Валентности и модели управления у русских глаголов со значением эмоций
The paper addresses the phenomenon of double semantic roles (Endpoint — Place, Goal — Cause) which act as two possible realizations of the same semantic valency and which possess distinct morphosyntactic expressions — accusative and prepositional case, respectively. The paper attempts to determine semantic classes of verbs, which are characterized by this type of semantic structure, as well as identify the shifts in interpretation, which occur in each of the two possible morphosyntatic realizations. The study demonstrates that double semantic roles and the ensuing morphosyntactic variation are typical primarily for caused motion verbs of semantically liminal classes, which combine the semantics of caused motion with other components, such as placement, deformation, creation of an image. There are certain semantic peculiarities typical of each of the realizations. For example, the role of Place calls for nouns with the meaning of spaces or large surfaces, but not containers; the role of Endpoint calls for containers or small surfaces. Intentional actions are better combined with the expression of Endpoint; unintentional predicates favor the expression of Place. On the whole, double roles are considerably more frequent in direct senses than in metaphorical ones, possibly because greater semantic fuzziness typical for the former is replaced by higher semantic specificity in the latter, which limits the syntactic expression as well.
In Standard Average European (SAE), addressees of speech verbs are marked with dative or, in languages lacking cases, with dative-like prepositions. This merger is commonly explained through a metaphor: the information transferred in a speech act is said to be construed as the object being transferred, or Theme, and the addressee as its Recipient. This status of the addressee as a derived concept, a metaphor of the Recipient, and its dative marking in many languages rather than in SAE alone, is the reason why the addressee is usually not considered to be a separate semantic role. Based on data from East Caucasian languages that use different marking for Recipients and addressees of speech, I argue that speech addressees constitute a separate semantic role, also an animate Goal, but not a metaphor of the Recipient. Focusing on case marking assigned by the main speech verb, speech acts are shown to be construed in East Caucasian as spatial configurations: the crucial component is their directedness towards the addressee. In the conclusion, I come back to SAE and question the status of the dative addressees. Taking into account that the dative often develops from lative markers, it is suggested that, in the languages with dative addressees, one should also consider an alternative to the conventional explanation: merging the Recipient and the addressee in one marking may result not from a metaphorical extension but from formal under-specification of two different animate Goals.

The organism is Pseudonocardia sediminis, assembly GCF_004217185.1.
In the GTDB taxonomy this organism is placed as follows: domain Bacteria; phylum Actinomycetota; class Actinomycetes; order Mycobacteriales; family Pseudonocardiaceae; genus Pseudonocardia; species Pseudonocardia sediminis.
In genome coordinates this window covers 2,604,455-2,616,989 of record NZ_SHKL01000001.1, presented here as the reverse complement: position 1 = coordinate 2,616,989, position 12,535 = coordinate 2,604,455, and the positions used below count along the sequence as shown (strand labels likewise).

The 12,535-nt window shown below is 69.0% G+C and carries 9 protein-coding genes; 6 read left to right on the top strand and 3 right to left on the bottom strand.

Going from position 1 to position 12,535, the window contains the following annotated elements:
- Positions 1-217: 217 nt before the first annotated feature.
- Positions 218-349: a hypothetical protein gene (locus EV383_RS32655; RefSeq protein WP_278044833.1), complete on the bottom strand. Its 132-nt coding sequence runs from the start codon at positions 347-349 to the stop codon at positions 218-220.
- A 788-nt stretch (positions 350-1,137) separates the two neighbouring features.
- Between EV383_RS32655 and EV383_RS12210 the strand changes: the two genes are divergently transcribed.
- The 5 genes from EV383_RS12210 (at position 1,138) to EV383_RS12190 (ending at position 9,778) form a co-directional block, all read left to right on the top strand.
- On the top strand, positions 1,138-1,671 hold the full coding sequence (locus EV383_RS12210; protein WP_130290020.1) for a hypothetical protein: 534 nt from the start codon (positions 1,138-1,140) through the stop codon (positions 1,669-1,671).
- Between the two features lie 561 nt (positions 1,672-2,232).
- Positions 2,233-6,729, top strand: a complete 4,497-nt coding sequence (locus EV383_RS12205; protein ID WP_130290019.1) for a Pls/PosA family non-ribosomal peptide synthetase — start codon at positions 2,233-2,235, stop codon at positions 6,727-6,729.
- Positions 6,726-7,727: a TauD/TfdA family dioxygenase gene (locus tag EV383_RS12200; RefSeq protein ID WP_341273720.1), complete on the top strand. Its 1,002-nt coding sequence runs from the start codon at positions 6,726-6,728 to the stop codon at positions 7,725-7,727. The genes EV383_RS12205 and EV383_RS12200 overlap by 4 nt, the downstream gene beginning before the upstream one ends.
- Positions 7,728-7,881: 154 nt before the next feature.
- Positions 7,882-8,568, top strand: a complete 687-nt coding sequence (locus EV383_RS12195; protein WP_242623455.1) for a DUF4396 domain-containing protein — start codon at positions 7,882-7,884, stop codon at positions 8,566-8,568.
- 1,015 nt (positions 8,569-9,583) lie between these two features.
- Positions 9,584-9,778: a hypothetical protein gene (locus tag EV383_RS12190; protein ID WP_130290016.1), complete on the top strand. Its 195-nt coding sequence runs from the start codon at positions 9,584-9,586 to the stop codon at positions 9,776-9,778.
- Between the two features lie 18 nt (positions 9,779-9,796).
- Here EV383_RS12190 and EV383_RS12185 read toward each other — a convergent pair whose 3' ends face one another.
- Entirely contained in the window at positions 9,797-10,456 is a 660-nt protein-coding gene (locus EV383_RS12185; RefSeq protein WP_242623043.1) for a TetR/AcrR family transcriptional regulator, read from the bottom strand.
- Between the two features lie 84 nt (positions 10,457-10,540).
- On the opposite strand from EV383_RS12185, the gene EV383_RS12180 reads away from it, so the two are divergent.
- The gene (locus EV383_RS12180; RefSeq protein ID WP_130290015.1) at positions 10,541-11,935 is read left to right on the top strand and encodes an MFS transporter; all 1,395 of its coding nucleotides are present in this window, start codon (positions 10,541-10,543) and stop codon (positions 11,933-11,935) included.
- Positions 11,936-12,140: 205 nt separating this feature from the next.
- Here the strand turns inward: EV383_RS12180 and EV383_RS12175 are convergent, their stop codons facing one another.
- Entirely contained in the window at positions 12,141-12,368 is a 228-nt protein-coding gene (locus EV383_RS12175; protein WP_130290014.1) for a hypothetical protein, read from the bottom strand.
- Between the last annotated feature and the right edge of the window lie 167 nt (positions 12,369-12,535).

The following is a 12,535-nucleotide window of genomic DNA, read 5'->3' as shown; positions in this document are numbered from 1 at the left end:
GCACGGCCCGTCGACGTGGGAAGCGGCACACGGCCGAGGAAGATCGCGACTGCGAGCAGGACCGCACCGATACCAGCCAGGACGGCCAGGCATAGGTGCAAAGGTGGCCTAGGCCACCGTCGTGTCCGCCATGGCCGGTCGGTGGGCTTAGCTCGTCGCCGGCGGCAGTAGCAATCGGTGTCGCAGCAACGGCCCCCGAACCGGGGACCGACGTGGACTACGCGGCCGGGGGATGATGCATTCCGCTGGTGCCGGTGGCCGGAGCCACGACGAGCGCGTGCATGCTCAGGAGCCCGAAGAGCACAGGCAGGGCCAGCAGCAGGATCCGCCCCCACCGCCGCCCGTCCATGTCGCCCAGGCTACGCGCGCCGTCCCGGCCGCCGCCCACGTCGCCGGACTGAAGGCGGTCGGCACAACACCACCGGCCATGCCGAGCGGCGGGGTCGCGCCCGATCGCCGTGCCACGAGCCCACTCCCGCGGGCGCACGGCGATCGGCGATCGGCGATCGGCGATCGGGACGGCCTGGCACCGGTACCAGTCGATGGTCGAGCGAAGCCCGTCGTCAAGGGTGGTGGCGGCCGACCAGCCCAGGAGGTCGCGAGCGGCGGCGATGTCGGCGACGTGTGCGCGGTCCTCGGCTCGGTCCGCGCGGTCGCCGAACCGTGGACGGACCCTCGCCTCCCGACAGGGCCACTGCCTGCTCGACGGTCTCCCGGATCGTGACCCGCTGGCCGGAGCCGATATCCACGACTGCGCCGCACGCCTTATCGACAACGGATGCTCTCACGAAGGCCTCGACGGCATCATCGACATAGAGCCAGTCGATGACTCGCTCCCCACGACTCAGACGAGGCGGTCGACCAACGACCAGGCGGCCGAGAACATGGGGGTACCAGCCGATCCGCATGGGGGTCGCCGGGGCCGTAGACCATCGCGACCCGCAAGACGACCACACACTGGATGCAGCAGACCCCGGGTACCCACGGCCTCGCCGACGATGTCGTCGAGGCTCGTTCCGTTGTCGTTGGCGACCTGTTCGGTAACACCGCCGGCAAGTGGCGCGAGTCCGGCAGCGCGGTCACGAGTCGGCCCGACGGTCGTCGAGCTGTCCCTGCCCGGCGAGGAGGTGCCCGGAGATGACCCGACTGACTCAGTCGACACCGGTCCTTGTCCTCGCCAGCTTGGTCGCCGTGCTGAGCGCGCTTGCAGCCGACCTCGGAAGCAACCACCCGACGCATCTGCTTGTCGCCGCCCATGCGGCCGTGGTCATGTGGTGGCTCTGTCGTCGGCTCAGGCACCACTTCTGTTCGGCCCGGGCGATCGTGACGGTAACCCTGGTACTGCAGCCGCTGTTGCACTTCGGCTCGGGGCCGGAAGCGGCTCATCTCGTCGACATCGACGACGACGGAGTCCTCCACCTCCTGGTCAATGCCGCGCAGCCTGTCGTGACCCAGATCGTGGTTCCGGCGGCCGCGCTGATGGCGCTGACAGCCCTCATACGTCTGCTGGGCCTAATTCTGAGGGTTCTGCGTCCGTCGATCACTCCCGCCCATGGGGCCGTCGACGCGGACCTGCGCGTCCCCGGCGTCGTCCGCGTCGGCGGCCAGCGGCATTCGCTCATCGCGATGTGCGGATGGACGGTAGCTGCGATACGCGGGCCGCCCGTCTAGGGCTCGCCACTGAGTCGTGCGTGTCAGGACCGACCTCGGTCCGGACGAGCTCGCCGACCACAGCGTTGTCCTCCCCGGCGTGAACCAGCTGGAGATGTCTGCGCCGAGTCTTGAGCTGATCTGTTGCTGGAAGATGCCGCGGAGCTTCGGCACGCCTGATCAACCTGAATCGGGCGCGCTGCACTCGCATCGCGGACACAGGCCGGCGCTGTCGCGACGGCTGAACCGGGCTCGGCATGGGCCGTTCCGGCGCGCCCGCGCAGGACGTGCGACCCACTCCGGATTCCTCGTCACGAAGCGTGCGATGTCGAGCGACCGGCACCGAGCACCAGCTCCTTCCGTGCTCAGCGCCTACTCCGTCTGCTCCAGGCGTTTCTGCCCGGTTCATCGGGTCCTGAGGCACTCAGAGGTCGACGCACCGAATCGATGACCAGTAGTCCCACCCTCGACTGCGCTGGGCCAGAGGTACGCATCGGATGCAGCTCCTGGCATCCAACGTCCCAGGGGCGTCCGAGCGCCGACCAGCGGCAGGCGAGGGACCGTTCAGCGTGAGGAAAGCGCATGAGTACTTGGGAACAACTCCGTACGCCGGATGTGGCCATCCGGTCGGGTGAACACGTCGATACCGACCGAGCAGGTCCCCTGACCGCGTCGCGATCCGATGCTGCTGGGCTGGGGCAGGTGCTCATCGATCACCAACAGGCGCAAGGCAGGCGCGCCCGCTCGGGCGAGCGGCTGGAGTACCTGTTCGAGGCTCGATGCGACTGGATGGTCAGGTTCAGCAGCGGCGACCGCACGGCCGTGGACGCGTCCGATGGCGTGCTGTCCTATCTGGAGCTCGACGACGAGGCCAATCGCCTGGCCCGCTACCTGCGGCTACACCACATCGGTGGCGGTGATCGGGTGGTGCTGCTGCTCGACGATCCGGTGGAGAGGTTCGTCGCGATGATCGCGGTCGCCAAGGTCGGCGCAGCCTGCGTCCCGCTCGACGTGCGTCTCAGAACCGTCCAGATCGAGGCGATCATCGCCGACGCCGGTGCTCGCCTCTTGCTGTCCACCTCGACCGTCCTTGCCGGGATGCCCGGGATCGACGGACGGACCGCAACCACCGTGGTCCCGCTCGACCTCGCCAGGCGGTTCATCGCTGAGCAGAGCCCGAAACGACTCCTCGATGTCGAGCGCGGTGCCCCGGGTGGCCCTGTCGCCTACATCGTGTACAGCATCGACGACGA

Our data come from the Eastern Armenian National Corpus (www.eanc.net), an open electronic resource including over 100 million word tokens and covering Eastern Armenian from the moment of its standardization (early 19th century) to the present. Naturalistic examples, however, are often lengthy and contain a lot of irrelevant data. For the sake of simplicity many examples cited below are constructed, based on one of the authors’ native knowledge. For most of these constructed examples, parallel naturalistic examples may be found in the online valency database (valpal.info) to which this volume is a sister project. When naturalistic, examples are marked as EANC, additionally indicating whether they come from translated fiction, newspaper or original fiction (the name of the author is given in the latter case). Examples are given both in the Armenian script and in the transliteration which is close to the traditional Latin transliteration of Armenian (Hübschmann-Meillet) but is slightly modified to better match IPA. The paper is structured as follows. Section 2 provides a general overview of Eastern Armenian morphosyntax. Section 3 is a discussion of transitivity issues and the two transitivity changing derivations, the mediopassive and the causative, the only marked valency alternations existing in Eastern Armenian. The question of whether Eastern Armenian is primarily a transitivizing or detransitivizing language in terms of Nichols et al. (2004) is briefly addressed. Section 4 covers unmarked alternations, including reciprocal, object omission, contentive-locative and the most unusual of all, the proprietive (ablative-genitive) alternation, showing alternative construals of the same inanimate participant as the Source or (retrospective) Possessor. Section 5 introduces the notion of extended valencies: semantic roles that represent identical participants and are marked in the same way with all verbs but that that are optional with some verbs while obligatory with other verbs. Using this notion helps to establish connections between verb classes that are different only in the degree to which the participant is integrated into the respective situation (cf. Beneficiary with ‘build (for)’ vs. ‘send (to)’ vs. ‘give to’). Finally, Section 6, building on the data on case frames (e.g. dative verbs or transitive verbs) and alternations available for specific verbs (first of all availability of marked alternations), groups them into classes of common morphosyntactic behavior to produce a valency-based classification of Eastern Armenian verbs. Section 7 is a brief summary of the paper.